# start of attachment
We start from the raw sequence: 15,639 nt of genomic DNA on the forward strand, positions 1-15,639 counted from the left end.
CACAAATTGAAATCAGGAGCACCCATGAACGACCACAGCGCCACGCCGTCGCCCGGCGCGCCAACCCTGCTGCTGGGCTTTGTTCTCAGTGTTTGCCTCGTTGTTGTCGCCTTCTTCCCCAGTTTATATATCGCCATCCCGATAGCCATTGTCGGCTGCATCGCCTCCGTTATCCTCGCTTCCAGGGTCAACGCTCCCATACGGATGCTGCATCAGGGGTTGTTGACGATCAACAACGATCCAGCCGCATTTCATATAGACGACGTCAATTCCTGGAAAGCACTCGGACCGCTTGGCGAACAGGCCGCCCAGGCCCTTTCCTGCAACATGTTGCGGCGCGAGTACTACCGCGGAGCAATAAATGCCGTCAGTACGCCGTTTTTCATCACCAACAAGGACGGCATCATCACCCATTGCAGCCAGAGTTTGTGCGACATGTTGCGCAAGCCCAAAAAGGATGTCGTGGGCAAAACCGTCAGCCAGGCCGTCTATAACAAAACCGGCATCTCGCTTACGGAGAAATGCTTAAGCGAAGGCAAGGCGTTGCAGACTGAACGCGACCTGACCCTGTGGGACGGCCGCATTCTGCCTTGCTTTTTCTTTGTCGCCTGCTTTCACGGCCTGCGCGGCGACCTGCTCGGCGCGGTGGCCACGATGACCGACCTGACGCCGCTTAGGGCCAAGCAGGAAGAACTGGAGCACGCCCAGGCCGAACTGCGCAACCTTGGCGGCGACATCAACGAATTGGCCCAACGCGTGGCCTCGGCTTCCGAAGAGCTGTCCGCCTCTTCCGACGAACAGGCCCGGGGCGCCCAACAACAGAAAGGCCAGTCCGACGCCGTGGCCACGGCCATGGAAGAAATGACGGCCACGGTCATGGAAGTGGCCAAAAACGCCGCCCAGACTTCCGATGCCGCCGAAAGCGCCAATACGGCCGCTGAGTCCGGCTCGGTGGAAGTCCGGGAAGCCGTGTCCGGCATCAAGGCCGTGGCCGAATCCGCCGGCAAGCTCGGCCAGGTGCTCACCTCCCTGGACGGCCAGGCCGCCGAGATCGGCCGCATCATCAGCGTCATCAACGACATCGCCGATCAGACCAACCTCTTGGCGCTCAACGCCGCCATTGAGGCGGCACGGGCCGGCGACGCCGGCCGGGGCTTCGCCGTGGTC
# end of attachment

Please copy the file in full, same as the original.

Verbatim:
We start from the raw sequence: 15,639 nt of genomic DNA on the forward strand, positions 1-15,639 counted from the left end.
CACAAATTGAAATCAGGAGCACCCATGAACGACCACAGCGCCACGCCGTCGCCCGGCGCGCCAACCCTGCTGCTGGGCTTTGTTCTCAGTGTTTGCCTCGTTGTTGTCGCCTTCTTCCCCAGTTTATATATCGCCATCCCGATAGCCATTGTCGGCTGCATCGCCTCCGTTATCCTCGCTTCCAGGGTCAACGCTCCCATACGGATGCTGCATCAGGGGTTGTTGACGATCAACAACGATCCAGCCGCATTTCATATAGACGACGTCAATTCCTGGAAAGCACTCGGACCGCTTGGCGAACAGGCCGCCCAGGCCCTTTCCTGCAACATGTTGCGGCGCGAGTACTACCGCGGAGCAATAAATGCCGTCAGTACGCCGTTTTTCATCACCAACAAGGACGGCATCATCACCCATTGCAGCCAGAGTTTGTGCGACATGTTGCGCAAGCCCAAAAAGGATGTCGTGGGCAAAACCGTCAGCCAGGCCGTCTATAACAAAACCGGCATCTCGCTTACGGAGAAATGCTTAAGCGAAGGCAAGGCGTTGCAGACTGAACGCGACCTGACCCTGTGGGACGGCCGCATTCTGCCTTGCTTTTTCTTTGTCGCCTGCTTTCACGGCCTGCGCGGCGACCTGCTCGGCGCGGTGGCCACGATGACCGACCTGACGCCGCTTAGGGCCAAGCAGGAAGAACTGGAGCACGCCCAGGCCGAACTGCGCAACCTTGGCGGCGACATCAACGAATTGGCCCAACGCGTGGCCTCGGCTTCCGAAGAGCTGTCCGCCTCTTCCGACGAACAGGCCCGGGGCGCCCAACAACAGAAAGGCCAGTCCGACGCCGTGGCCACGGCCATGGAAGAAATGACGGCCACGGTCATGGAAGTGGCCAAAAACGCCGCCCAGACTTCCGATGCCGCCGAAAGCGCCAATACGGCCGCTGAGTCCGGCTCGGTGGAAGTCCGGGAAGCCGTGTCCGGCATCAAGGCCGTGGCCGAATCCGCCGGCAAGCTCGGCCAGGTGCTCACCTCCCTGGACGGCCAGGCCGCCGAGATCGGCCGCATCATCAGCGTCATCAACGACATCGCCGATCAGACCAACCTCTTGGCGCTCAACGCCGCCATTGAGGCGGCACGGGCCGGCGACGCCGGCCGGGGCTTCGCCGTGGTC